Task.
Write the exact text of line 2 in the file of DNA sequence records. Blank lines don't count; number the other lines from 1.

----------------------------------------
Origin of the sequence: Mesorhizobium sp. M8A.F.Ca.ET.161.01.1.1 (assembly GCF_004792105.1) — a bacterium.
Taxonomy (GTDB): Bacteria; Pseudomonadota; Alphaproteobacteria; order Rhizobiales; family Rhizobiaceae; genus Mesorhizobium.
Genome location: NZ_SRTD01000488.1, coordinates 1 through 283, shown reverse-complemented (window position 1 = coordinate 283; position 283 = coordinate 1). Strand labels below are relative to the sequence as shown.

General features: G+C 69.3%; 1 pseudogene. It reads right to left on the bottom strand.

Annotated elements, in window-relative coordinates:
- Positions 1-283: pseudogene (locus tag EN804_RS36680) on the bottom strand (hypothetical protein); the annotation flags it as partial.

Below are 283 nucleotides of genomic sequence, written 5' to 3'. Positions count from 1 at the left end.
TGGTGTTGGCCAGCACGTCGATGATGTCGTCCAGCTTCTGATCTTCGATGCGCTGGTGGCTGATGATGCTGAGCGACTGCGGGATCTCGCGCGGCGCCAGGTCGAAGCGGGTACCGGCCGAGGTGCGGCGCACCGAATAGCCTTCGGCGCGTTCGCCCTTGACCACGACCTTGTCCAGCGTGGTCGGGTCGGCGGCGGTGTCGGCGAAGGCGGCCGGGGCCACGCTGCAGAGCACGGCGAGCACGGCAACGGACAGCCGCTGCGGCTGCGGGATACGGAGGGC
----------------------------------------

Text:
Taxonomy (GTDB): Bacteria; Pseudomonadota; Alphaproteobacteria; order Rhizobiales; family Rhizobiaceae; genus Mesorhizobium.